There are several reasons for this. For one, the burden of proof when filing a complaint is often unreasonably high. It can be difficult to collect supporting evidence when the harassment occurs in private contexts. Even if a student does decide to move forward with a grievance or lawsuit, doing so comes at a high cost. If the perpetrator is their supervisor, filing a grievance may put the student’s career in jeopardy. Finding a new supervisor could set them back months, if not years. And academe is a small world. Grad students may not come forward for fear of how it will affect their professional reputation. Finally, all too often, victims of sexual harassment are not even aware of their options for dealing with faculty perpetrators.

I fell into the latter category. It took me a while to figure out how I wanted to deal with the perpetrator. With time, I discovered a network of fellow students and faculty member who had either been victimized or who were willing to take action. Their support helped to clarify the steps that I wanted to take for myself, as well as ways that I could help others. I am not an expert on sexual harassment, and I strongly urge victims to seek out expert guidance that is tailored to their individual experience.

That said, below are some suggestions for action to take that helped some of my colleagues and me through our experiences.

  • Document everything. Write. It. All. Down. Write down times, locations and whether anyone else was present. If you have text or email correspondences, save them. Even if you do not think you that want to do anything about it, you might change your mind months down the road. There is a greater likelihood that your claim will be taken seriously if the harassment or abuse is documented in detail. Or your experience might even provide crucial supporting evidence to help move someone else’s claim forward.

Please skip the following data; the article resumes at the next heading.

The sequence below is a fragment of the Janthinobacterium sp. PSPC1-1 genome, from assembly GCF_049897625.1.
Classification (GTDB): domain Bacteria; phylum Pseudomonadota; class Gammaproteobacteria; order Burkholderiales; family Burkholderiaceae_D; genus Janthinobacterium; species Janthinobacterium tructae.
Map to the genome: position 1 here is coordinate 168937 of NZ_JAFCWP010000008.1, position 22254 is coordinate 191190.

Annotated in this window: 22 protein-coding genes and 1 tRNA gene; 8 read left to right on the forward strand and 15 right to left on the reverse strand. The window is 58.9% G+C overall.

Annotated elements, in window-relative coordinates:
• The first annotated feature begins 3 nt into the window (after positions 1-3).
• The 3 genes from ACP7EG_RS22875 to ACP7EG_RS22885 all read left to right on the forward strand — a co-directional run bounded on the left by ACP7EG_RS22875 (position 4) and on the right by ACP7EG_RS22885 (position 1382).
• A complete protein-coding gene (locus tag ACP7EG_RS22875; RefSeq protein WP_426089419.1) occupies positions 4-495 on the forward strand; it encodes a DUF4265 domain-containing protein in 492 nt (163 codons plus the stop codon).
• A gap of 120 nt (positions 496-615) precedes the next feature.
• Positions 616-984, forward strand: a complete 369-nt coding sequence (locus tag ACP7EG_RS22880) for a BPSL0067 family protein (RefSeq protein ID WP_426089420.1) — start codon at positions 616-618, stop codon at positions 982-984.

• If you are privileged along the lines of race, gender, sexuality, ability and/or cultural capital, speak up. For better or worse, your voice gives credence to the experiences of marginalized students in your department. Defend your peers, especially if their complaints are met with hostility. Provide corroborating evidence if you can.
  • Find your people: no matter how well respected the perpetrator is, there is, in all likelihood, a group of faculty members and fellow grad students who are disgusted by the person’s behavior. Seek them out. They may be able to provide comfort and solidarity.
  • Provide helpful advice to younger students as well as those in your own cohort about which faculty members are safe (or not). Doing so ensures that institutional knowledge about the perpetrator gets passed down.
  • Be open yet cautious about going through formal channels when filing a complaint. Administrations may be limited either by a daunting series of legal roadblocks or a lack of will to take action (especially if your perpetrator brings in grant money and is well established in their field). Either way, the burden of proof required to take action is immense, and you may end up mired in a multiyear battle. On a positive note, pursuing a lawsuit or grievance may help you find better social support, as more people become aware of your situation. It may also inspire other victims to come forward, providing more evidence and further helping your case. And while we still have a long ways to go, faculty members in recent years have become more vocal in supporting student victims who have experienced backlash for coming forward. It can be grueling to stay the course, but support is out there.
  • Don’t just blindly follow the guidance you receive from your institution’s sexual harassment or Title IX officers. They operate at the pleasure of the university administration, and while they may be ardent advocates for students, they nevertheless work in a wider organizational context that must contend with operational budgets and public relations optics. Cross-reference their advice with that from a nonprofit or student-run organization that supports victims of sexual harassment.
  • Take the issue to your union. Those grad students lucky enough to work as teaching or research assistants in unionized work settings may be able to file a grievance on the grounds that the perpetrator contributes to a hostile work environment. Unions have resources that make taking action far less burdensome. They have staff dedicated to handling cases of sexual harassment, and they can provide the costly legal support necessary to move lawsuits along.